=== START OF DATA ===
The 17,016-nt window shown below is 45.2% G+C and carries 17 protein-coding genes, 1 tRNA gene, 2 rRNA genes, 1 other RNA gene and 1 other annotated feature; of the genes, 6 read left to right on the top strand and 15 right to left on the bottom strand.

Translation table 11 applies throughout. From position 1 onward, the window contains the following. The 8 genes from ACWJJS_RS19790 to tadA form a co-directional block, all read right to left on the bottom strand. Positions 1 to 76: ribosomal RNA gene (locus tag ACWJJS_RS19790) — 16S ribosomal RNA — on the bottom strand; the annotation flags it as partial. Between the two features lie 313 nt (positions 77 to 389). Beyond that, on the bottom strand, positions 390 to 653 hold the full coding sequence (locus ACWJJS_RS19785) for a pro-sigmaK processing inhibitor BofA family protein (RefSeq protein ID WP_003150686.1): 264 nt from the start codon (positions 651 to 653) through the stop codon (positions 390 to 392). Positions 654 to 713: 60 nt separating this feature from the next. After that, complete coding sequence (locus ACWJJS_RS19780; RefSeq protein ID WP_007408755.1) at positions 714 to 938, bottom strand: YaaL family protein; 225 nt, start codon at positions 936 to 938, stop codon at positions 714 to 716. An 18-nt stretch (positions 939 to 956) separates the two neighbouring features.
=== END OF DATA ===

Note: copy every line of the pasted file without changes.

The 17,016-nt window shown below is 45.2% G+C and carries 17 protein-coding genes, 1 tRNA gene, 2 rRNA genes, 1 other RNA gene and 1 other annotated feature; of the genes, 6 read left to right on the top strand and 15 right to left on the bottom strand.

Translation table 11 applies throughout. From position 1 onward, the window contains the following. The 8 genes from ACWJJS_RS19790 to tadA form a co-directional block, all read right to left on the bottom strand. Positions 1 to 76: ribosomal RNA gene (locus tag ACWJJS_RS19790) — 16S ribosomal RNA — on the bottom strand; the annotation flags it as partial. Between the two features lie 313 nt (positions 77 to 389). Beyond that, on the bottom strand, positions 390 to 653 hold the full coding sequence (locus ACWJJS_RS19785) for a pro-sigmaK processing inhibitor BofA family protein (RefSeq protein ID WP_003150686.1): 264 nt from the start codon (positions 651 to 653) through the stop codon (positions 390 to 392). Positions 654 to 713: 60 nt separating this feature from the next. After that, complete coding sequence (locus ACWJJS_RS19780; RefSeq protein ID WP_007408755.1) at positions 714 to 938, bottom strand: YaaL family protein; 225 nt, start codon at positions 936 to 938, stop codon at positions 714 to 716. An 18-nt stretch (positions 939 to 956) separates the two neighbouring features.